I do agree with you that relationships today are somewhat more on the shallow end. As someone who has lived both in the US and Europe, I have to say this is more pronounced in the States than in Europe, where people tend to be colder before you know them but as you get to start to know them better they warm up immensely.
Why this difference? There are certainly cultural reasons, such as the greater emphasis on maintaining face in the US, but I do believe the crazy importance of social media to social life in the US is also a reason. So, we can and should ask ourselves how social media is leading to shallower interactions.
As a gay introvert, I didn’t have an easy time growing up. During this time, the internet was my door to the world. I could talk to people like me without feeling insecure. Until recently, I actually found my online friends more approachable than my real life contacts. Today I feel differently about that, but that’s how it was back then.
Anyway, why am I telling you this? The reason is that I personally think the answer to your question, that is why daily relationships today seem more shallow, can be found in my experiences from back then. You see, because of who I am, I always felt excluded from the traditional rituals of the society I lived in. These rituals, things that may seem mundane to us in daily life, actually serve the important purpose of giving us stability - a familiar framework through which interaction takes place. And because these rituals are familiar, we feel safe when we are all part of it. You might see where I’m going. When we feel safe and accepted, we open up in our interactions.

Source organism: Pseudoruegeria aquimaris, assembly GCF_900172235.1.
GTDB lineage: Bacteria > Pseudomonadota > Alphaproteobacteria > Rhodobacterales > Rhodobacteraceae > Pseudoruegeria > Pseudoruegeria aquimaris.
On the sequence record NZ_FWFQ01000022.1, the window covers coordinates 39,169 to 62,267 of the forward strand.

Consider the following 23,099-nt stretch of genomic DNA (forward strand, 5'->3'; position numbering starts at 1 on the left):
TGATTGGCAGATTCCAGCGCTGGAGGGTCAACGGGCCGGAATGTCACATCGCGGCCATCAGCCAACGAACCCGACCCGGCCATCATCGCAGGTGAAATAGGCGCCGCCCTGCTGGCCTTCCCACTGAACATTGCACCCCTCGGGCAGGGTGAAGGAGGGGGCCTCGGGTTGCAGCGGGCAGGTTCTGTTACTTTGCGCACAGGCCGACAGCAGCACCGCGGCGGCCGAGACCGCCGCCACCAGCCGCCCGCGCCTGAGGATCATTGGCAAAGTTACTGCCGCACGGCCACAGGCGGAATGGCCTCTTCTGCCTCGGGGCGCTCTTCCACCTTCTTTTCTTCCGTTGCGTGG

My personal observation has been that we have fewer and fewer of these rituals. And social media is playing a part in that. That is because these kind of rituals require tradition - they need to be practices which have existed for a long time, because only then do they have the validity which makes us comfortable. Social media cannot provide us with that, because the platforms we use are not adjusted to the communities we live in. Because they have to be scale to generate revenue, they can’t accommodate to the customs and traditions of local communities and essentially disrupt them.
Many of the developments in the world today can be traced back to this lack of attention towards local communities - the rise of nationalism, but also the renewed interest in things such as community gardens and local governance.
Essentially, what I’m trying to say is: If we want to have depth in our relationships, we need to reconfigure social media so that it brings local communities closer together while emphasizing shared traditions.